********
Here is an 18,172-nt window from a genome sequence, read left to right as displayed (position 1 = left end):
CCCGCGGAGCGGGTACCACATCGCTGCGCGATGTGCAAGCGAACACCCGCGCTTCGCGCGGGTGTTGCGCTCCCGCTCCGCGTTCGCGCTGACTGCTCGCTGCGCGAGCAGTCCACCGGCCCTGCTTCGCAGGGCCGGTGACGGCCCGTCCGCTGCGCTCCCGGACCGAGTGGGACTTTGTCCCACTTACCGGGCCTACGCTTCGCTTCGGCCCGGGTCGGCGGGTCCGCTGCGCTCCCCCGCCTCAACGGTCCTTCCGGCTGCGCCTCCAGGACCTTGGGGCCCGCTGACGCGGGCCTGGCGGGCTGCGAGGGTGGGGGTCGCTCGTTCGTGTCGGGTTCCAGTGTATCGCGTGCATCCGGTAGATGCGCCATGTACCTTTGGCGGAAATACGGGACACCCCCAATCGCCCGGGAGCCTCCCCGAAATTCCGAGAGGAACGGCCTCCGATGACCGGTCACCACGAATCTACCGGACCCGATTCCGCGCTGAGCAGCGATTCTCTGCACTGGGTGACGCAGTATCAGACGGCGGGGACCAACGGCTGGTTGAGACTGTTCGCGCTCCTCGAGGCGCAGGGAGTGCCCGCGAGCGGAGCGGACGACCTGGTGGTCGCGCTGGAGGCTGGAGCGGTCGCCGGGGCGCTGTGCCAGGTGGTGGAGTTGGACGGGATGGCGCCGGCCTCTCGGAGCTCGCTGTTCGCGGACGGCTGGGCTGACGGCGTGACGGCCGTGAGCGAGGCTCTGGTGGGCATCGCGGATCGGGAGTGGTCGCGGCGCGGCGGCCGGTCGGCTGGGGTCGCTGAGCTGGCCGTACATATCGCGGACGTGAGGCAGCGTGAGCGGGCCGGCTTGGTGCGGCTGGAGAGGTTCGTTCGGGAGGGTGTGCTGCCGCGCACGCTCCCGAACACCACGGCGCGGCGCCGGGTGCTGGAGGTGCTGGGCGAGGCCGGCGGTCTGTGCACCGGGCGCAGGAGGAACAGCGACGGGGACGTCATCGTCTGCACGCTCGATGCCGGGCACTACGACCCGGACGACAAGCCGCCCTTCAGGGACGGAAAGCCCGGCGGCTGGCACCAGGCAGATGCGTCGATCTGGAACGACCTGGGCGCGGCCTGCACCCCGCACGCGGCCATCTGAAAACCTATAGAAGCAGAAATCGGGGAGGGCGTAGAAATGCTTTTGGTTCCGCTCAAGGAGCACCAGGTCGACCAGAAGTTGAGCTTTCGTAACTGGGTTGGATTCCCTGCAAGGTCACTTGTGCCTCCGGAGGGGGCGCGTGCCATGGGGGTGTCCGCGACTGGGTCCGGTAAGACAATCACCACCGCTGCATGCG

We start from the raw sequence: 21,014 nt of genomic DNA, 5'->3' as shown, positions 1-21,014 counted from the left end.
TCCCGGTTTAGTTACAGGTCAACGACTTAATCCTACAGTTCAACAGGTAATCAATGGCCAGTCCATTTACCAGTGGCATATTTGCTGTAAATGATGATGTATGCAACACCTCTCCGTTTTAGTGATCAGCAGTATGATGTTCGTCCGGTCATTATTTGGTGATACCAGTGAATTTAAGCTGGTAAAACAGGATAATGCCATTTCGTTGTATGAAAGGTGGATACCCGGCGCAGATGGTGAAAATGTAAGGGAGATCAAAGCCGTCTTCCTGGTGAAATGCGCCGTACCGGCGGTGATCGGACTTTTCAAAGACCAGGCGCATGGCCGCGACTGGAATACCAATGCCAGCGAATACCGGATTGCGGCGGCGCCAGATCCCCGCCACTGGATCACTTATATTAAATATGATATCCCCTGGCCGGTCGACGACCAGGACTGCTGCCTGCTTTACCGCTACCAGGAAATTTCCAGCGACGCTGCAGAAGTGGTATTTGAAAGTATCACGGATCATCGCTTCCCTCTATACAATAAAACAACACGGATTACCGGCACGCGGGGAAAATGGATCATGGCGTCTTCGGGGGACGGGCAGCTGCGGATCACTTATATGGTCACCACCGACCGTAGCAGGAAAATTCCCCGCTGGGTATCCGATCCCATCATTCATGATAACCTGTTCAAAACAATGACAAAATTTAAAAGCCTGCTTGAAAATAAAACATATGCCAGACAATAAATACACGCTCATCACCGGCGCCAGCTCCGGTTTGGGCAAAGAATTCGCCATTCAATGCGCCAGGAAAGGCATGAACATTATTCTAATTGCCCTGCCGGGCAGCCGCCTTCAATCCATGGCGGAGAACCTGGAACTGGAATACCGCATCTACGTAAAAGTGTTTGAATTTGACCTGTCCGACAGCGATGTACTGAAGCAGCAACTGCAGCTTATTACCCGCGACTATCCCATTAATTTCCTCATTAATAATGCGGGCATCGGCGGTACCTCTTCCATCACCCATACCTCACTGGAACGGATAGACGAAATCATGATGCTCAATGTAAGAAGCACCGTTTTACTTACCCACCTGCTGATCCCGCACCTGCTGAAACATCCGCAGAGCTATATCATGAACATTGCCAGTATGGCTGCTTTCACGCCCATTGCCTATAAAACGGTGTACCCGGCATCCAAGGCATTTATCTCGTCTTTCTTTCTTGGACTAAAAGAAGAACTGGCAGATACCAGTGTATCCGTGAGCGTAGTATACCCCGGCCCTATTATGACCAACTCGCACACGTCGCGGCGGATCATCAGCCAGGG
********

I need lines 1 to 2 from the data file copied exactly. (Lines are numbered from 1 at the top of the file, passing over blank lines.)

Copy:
Here is an 18,172-nt window from a genome sequence, read left to right as displayed (position 1 = left end):
CCCGCGGAGCGGGTACCACATCGCTGCGCGATGTGCAAGCGAACACCCGCGCTTCGCGCGGGTGTTGCGCTCCCGCTCCGCGTTCGCGCTGACTGCTCGCTGCGCGAGCAGTCCACCGGCCCTGCTTCGCAGGGCCGGTGACGGCCCGTCCGCTGCGCTCCCGGACCGAGTGGGACTTTGTCCCACTTACCGGGCCTACGCTTCGCTTCGGCCCGGGTCGGCGGGTCCGCTGCGCTCCCCCGCCTCAACGGTCCTTCCGGCTGCGCCTCCAGGACCTTGGGGCCCGCTGACGCGGGCCTGGCGGGCTGCGAGGGTGGGGGTCGCTCGTTCGTGTCGGGTTCCAGTGTATCGCGTGCATCCGGTAGATGCGCCATGTACCTTTGGCGGAAATACGGGACACCCCCAATCGCCCGGGAGCCTCCCCGAAATTCCGAGAGGAACGGCCTCCGATGACCGGTCACCACGAATCTACCGGACCCGATTCCGCGCTGAGCAGCGATTCTCTGCACTGGGTGACGCAGTATCAGACGGCGGGGACCAACGGCTGGTTGAGACTGTTCGCGCTCCTCGAGGCGCAGGGAGTGCCCGCGAGCGGAGCGGACGACCTGGTGGTCGCGCTGGAGGCTGGAGCGGTCGCCGGGGCGCTGTGCCAGGTGGTGGAGTTGGACGGGATGGCGCCGGCCTCTCGGAGCTCGCTGTTCGCGGACGGCTGGGCTGACGGCGTGACGGCCGTGAGCGAGGCTCTGGTGGGCATCGCGGATCGGGAGTGGTCGCGGCGCGGCGGCCGGTCGGCTGGGGTCGCTGAGCTGGCCGTACATATCGCGGACGTGAGGCAGCGTGAGCGGGCCGGCTTGGTGCGGCTGGAGAGGTTCGTTCGGGAGGGTGTGCTGCCGCGCACGCTCCCGAACACCACGGCGCGGCGCCGGGTGCTGGAGGTGCTGGGCGAGGCCGGCGGTCTGTGCACCGGGCGCAGGAGGAACAGCGACGGGGACGTCATCGTCTGCACGCTCGATGCCGGGCACTACGACCCGGACGACAAGCCGCCCTTCAGGGACGGAAAGCCCGGCGGCTGGCACCAGGCAGATGCGTCGATCTGGAACGACCTGGGCGCGGCCTGCACCCCGCACGCGGCCATCTGAAAACCTATAGAAGCAGAAATCGGGGAGGGCGTAGAAATGCTTTTGGTTCCGCTCAAGGAGCACCAGGTCGACCAGAAGTTGAGCTTTCGTAACTGGGTTGGATTCCCTGCAAGGTCACTTGTGCCTCCGGAGGGGGCGCGTGCCATGGGGGTGTCCGCGACTGGGTCCGGTAAGACAATCACCACCGCTGCATGCG